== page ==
For students at Launceston Grammar, their idea of how to milk a cow was pretty standard - it included a cow, a farmer and a bucket.
But their eyes were opened to the modern dairy farm on Wednesday when they attended the Primary Employers Tasmania Day in Dairy event, where they saw first-hand how a robotic dairy operates.
The students were part of the open day at Nick and Rebekah Dornauf's Gala farm, where a cow was milked in six minutes remotely.
Student Elsie Miller said she thought the robotic dairy was "really cool" to watch how the technology helped milk the cows voluntarily.
"It just goes to show that you don't have to do everything yourself, but there's technology to help you," she said.
Classmate Will Duffy agreed.
He said it was great to watch the cows get milked all by themselves.
The robotic system is voluntary, with cows entering the system, milked and let back out to the pasture whenever they wish - provided they are fit to be milked.
Cows need to have waited about seven hours in between sessions.
Student Ben Watson said he'd seen cows being milked on TV but had never seen it in real life.
"I've never seen the robots before," he said.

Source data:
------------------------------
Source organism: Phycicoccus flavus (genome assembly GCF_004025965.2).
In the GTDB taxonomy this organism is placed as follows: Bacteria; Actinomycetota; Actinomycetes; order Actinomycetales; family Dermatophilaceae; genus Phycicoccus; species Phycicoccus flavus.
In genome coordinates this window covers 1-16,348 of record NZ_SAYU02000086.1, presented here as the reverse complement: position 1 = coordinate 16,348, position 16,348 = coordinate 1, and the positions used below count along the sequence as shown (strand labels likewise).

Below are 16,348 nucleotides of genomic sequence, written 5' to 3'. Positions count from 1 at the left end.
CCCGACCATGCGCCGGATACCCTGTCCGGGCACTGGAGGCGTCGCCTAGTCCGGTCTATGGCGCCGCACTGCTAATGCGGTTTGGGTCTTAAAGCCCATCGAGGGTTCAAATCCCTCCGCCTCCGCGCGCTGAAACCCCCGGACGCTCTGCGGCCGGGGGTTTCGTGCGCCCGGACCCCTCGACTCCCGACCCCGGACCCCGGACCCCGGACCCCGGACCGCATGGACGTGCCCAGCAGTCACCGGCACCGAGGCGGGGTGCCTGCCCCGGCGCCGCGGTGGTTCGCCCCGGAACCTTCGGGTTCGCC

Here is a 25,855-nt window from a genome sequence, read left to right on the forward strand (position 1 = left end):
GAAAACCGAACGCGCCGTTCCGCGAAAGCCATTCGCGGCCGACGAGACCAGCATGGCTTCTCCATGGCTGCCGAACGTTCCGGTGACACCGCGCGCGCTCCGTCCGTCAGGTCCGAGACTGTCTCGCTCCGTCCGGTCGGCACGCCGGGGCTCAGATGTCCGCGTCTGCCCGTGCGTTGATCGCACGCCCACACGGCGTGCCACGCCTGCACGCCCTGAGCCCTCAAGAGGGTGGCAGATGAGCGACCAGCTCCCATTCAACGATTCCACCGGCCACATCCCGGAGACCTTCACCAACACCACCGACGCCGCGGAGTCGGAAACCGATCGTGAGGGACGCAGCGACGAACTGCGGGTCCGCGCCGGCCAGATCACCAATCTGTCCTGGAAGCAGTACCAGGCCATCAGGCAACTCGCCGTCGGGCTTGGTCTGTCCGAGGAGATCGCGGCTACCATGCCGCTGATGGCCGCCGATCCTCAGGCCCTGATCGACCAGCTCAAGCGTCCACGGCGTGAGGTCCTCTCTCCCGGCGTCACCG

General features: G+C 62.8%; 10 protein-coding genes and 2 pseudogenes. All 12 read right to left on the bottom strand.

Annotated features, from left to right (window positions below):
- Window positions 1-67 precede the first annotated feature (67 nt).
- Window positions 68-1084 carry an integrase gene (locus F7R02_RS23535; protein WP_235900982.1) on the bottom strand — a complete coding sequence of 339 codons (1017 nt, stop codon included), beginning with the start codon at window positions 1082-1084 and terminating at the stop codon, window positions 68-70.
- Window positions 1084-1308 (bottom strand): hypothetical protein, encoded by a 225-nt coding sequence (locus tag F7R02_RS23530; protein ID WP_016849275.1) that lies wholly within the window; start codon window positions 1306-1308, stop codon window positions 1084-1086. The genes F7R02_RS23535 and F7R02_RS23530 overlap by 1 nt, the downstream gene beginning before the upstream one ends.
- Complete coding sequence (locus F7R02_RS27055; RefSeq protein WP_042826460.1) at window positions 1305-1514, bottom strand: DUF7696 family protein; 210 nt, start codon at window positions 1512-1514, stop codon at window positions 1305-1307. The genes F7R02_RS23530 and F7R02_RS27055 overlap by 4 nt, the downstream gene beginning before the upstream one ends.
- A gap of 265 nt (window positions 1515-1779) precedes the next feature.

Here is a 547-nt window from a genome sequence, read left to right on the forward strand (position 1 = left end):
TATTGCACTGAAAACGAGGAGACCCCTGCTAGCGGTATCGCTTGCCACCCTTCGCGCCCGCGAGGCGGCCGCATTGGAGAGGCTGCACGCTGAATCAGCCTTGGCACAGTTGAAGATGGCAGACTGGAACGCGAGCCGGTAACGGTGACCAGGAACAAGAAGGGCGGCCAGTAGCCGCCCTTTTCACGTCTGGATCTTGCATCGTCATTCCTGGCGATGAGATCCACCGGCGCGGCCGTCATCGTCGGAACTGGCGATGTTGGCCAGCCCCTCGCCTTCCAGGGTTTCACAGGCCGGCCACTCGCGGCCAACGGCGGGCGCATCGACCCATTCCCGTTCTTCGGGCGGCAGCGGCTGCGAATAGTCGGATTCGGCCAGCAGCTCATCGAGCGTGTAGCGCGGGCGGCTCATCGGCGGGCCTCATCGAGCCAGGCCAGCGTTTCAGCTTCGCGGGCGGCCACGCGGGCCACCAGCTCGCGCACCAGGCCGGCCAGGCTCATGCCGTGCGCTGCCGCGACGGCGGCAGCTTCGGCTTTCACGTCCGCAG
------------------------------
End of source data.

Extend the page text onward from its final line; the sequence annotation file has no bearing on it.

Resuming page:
Primary Employers Tasmania president Felicity Richards said the day was a huge success, considering it was one of the first field days to return post-COVID lockdown.
It follows on from a previous event A Day in the Shed that focused on the shearing industry.
Ms Richards said it was an opportunity to engage with both students and the industry to educate them about robotic systems.
"We wanted people to get the opportunity to see a robotic dairy in operation and learn about the benefits the efficiencies the animal welfare benefits of that system and also have the chance to hear from some great speakers about some key issues like mental health agricultural education and to get together and talk about those things," she said.
Farmer Nick Dornauf, whose farm hosted the event, said one of the most enjoyable parts about being a dairy farmer was educating kids about the modern ways technology was used.
"I am really passionate about educating and showing them the practical side of what being a dairy farmer is," he said.
Mr Dornauf first installed robots in 2011 and runs six robots across the property. They can milk a cow in six minutes, and all the data is sent to the farm's computer.